The 48th Annual Great Lakes History Conference is pleased to announce an official call for paper, panel, roundtable, and workshop proposals for its annual conference held at GVSU in Grand Rapids, Michigan from October 5th – 7th, 2023. This year’s conference is sponsored by the University of Michigan at Dearborn and Hope College. This year’s theme is “Division and Reaction”—during an era when everyday Americans are increasingly worried about the longevity of the Republic and Democracy. The conference will be open to the public for no fee.
On January 3, 2022, almost one year to the date of the January 6, 2021, assault on the United States Congress, National Public Radio released the results of a national poll conducted among American voters noting that a majority of Americans (6 in 10) believed that American Democracy was in crisis. Just two months prior, activists in Poland, citing recent laws undermining the independence of that country’s judiciary, declared that their nation was no longer a constitutional democracy. In a September 2022 speech delivered in front of Philadelphia’s Independence Hall, President Joe Biden rallied Americans to defend democracy at home and abroad. The midterm elections in November seemed to place democracy itself up for the ballot. Fears about democracy’s fragility and inclusivity, of course, are nothing new and harken back to the failed experiment in ancient Greece. They do, however, speak to the tumultuous history of democracy and to the myriad and diverse tensions that have imperiled it (at least in the minds of many) throughout history. The theme of Division and Reaction: Democracy in Peril, speaks broadly to these tensions. We invite proposals that seek to engage with and highlight the agency of people whose experiences reflect the theme of social divisions and reactions.
Three keynote talks will be hosted on Thursday and Friday nights, and Saturday lunch at GVSU’s downtown campus.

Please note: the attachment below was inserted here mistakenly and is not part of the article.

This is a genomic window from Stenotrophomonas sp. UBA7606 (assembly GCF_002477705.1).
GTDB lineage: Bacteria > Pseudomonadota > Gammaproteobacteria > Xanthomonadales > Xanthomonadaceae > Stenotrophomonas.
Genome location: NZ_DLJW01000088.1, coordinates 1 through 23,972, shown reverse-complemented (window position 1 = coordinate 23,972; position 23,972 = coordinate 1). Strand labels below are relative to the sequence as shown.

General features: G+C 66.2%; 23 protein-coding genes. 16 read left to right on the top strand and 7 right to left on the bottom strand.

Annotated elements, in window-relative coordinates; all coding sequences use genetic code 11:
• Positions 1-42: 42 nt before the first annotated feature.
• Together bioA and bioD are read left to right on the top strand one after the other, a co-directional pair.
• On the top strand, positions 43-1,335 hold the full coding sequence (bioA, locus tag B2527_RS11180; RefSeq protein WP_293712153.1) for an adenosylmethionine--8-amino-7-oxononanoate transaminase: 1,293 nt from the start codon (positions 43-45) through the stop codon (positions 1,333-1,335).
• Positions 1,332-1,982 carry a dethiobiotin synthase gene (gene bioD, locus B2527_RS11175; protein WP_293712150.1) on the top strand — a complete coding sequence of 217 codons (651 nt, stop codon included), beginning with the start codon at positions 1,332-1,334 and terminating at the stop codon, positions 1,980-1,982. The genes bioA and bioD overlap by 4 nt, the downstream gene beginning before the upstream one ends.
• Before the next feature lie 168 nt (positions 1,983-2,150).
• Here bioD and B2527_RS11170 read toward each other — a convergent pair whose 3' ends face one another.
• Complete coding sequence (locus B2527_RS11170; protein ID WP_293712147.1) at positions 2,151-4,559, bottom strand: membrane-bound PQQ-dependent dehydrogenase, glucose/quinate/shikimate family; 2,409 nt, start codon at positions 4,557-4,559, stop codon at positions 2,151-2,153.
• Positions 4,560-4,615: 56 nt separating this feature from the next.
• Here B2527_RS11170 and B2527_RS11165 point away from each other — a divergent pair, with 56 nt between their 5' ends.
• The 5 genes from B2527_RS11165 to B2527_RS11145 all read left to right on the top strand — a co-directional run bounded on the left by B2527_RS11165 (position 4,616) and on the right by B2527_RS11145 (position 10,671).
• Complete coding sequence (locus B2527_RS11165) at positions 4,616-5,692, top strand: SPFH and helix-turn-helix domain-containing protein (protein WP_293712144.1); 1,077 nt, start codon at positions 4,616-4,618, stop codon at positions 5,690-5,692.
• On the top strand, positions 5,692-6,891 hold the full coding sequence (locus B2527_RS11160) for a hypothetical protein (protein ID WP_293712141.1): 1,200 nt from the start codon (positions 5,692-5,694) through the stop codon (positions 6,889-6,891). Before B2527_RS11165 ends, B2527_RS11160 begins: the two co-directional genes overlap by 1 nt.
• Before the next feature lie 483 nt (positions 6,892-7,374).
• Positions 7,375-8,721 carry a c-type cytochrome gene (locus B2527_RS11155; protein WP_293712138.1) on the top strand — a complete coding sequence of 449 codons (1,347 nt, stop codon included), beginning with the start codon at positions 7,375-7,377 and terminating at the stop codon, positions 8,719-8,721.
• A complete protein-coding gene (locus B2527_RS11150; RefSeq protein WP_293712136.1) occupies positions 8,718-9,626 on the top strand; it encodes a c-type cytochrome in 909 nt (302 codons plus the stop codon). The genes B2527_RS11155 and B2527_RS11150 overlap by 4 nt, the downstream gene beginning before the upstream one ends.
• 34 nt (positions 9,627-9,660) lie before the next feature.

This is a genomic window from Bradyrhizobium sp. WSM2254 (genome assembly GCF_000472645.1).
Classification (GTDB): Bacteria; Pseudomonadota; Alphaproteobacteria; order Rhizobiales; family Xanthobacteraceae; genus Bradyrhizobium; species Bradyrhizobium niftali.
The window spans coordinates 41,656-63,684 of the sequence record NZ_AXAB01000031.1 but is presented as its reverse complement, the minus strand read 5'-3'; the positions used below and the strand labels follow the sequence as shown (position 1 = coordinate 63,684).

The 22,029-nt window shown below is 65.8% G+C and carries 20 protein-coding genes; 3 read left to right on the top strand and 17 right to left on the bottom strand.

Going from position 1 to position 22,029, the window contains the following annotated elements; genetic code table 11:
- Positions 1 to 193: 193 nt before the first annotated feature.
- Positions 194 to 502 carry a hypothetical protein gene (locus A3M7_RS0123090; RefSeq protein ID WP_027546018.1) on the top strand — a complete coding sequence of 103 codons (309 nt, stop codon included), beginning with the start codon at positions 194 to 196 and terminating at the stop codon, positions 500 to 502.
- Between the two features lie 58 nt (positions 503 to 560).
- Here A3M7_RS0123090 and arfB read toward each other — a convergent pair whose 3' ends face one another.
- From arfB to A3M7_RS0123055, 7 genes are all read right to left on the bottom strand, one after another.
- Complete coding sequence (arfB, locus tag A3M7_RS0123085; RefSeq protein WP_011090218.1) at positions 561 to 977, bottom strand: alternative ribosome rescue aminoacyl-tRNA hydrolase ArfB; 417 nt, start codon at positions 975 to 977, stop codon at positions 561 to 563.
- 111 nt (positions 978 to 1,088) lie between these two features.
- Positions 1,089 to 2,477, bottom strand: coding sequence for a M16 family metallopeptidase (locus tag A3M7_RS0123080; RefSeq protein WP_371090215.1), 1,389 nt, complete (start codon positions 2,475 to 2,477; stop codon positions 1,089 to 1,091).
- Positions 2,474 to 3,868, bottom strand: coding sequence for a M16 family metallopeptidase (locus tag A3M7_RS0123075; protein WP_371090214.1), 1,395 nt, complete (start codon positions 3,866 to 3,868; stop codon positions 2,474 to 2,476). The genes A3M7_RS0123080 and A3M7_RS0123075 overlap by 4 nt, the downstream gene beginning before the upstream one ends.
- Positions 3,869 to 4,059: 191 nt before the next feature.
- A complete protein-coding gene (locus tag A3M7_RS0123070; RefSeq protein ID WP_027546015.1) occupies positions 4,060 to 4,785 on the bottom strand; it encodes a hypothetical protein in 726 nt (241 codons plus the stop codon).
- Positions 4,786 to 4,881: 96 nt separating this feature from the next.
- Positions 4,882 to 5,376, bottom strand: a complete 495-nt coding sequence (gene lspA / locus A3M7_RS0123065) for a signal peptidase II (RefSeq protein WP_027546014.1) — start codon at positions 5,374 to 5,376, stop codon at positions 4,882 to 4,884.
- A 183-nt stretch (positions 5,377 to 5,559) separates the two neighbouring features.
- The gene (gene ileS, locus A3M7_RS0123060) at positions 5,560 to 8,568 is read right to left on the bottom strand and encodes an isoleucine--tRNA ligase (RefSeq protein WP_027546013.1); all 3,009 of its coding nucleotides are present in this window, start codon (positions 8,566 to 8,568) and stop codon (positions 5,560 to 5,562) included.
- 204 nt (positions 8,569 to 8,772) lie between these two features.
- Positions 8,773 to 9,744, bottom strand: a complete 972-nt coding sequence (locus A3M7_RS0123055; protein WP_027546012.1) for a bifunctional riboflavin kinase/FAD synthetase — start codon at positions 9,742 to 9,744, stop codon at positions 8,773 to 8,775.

On Thursday, Pulitzer Prize winner Dr. Heather Ann Thompson, Frank W. Thompson Professor of History and African American studies, will give a presentation entitled “The Attica Prison Uprising of 1971 and Why it Matters Today.”
On Friday, National Book Award winner Dr. Kevin Boyle, William Smith Mason Professor of American History at Northwestern University, will give a presentation entitled “Blood Ties: An Intimate History of Political Violence in Twentieth Century America.”
On Saturday Dr. Randal Maurice Jelks, Professor of African and African American Studies and American Studies at the University of Kansas, will be presenting on “Meditations on Democracy in Black America” and will explicate how “creative maladjustment” is a way for democracies to flourish.
Please submit a 250-word proposal abstract and C.V. to email@example.com by June 14th, 2023.
Where a complete panel of papers, roundtable, or workshop is proposed, the convener should also include a 250-word abstract of the panel theme. Individual paper presentations should be planned to last no longer than 20 minutes.
Questions about the conference can be directed to Dr. Joshua Morris (firstname.lastname@example.org) or Dr. Scott Stabler (email@example.com).
Accommodations are available through the Holiday Inn in Downtown Grand Rapids for a preferred rate. Their information can be accessed here. The hotel is in easy walking distance to the conference.
Further information about the GLHC, including membership and conference registration (when it becomes available) can be found at https://www.gvsu.edu/glhc/.
Dr. Joshua Morris (firstname.lastname@example.org)
Dr. Scott Stabler (email@example.com).